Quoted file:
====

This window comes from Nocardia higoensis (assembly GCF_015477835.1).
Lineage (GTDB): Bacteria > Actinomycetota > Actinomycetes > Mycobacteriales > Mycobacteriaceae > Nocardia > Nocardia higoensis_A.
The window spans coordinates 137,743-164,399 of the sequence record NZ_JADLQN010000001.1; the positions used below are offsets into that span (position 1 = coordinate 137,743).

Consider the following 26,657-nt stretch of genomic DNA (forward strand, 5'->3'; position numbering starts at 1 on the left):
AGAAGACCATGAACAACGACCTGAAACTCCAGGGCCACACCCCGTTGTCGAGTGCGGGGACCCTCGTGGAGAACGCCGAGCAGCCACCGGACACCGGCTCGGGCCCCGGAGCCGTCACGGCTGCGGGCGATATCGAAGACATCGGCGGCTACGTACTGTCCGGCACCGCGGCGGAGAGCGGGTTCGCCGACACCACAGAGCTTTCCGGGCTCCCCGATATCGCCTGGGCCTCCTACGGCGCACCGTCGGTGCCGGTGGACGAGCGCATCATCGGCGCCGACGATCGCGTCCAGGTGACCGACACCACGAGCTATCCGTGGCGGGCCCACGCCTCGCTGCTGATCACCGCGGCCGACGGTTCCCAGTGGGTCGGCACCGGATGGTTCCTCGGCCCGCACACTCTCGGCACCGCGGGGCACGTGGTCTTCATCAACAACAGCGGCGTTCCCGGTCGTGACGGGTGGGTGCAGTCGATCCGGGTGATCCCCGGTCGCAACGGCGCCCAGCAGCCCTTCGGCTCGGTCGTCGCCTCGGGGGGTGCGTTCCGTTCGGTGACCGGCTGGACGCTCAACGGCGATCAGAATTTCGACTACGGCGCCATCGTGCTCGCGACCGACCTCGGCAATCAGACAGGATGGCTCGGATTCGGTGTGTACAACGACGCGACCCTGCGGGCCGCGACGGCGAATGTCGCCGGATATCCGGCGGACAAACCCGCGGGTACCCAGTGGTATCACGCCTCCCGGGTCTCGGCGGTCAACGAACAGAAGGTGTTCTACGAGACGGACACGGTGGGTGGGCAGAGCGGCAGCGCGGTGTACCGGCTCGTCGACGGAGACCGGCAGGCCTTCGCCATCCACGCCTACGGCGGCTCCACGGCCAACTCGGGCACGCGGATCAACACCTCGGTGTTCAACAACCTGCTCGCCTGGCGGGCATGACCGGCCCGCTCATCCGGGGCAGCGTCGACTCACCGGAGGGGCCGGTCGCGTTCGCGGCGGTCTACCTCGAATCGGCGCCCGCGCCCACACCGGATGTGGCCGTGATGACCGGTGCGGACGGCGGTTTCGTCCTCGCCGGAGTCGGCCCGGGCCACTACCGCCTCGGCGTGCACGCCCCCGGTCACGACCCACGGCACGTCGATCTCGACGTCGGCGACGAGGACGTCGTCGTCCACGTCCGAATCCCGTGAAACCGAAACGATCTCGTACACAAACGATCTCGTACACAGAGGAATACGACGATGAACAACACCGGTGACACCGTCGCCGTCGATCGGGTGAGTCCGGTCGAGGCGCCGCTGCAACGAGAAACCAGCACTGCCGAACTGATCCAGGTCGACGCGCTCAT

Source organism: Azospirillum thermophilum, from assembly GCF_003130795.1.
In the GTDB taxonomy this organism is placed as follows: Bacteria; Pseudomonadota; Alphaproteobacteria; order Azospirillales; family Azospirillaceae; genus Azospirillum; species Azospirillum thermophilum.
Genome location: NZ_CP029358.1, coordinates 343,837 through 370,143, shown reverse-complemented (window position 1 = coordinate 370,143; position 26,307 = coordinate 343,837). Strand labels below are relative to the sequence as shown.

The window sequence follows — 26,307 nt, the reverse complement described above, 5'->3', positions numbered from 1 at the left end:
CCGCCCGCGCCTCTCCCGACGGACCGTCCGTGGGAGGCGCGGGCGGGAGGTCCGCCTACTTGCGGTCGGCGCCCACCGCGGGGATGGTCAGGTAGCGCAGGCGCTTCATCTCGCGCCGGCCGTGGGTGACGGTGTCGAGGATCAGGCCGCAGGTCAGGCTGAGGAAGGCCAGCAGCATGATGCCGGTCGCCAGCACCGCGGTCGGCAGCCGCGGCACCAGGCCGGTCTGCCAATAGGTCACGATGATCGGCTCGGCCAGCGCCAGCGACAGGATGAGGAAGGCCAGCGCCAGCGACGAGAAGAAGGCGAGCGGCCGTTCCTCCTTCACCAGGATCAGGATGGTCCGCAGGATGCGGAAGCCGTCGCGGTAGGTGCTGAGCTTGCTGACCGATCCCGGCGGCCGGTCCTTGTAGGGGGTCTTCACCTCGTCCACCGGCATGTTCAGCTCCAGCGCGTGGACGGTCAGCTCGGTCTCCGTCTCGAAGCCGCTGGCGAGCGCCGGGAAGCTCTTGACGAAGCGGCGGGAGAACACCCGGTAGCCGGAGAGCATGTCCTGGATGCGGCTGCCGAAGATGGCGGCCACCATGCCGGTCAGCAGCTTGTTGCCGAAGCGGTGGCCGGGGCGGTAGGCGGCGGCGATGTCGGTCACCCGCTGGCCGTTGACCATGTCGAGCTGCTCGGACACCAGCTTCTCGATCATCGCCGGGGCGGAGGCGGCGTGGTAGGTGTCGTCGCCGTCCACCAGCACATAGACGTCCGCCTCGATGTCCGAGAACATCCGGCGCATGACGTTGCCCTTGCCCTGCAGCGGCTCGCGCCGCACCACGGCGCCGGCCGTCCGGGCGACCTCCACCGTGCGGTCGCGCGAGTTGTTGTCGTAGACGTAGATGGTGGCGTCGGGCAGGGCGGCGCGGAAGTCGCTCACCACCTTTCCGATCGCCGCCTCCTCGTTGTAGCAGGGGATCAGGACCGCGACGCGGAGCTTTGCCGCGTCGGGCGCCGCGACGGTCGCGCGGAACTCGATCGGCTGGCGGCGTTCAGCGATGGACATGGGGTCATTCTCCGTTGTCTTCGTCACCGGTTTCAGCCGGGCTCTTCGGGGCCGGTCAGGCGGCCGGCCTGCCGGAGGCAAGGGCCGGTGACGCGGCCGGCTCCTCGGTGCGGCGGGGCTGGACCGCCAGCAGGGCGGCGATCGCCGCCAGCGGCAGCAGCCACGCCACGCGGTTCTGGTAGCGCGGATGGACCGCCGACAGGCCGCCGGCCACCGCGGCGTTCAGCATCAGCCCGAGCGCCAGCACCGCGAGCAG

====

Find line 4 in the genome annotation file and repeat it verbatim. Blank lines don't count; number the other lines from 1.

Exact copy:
Consider the following 26,657-nt stretch of genomic DNA (forward strand, 5'->3'; position numbering starts at 1 on the left):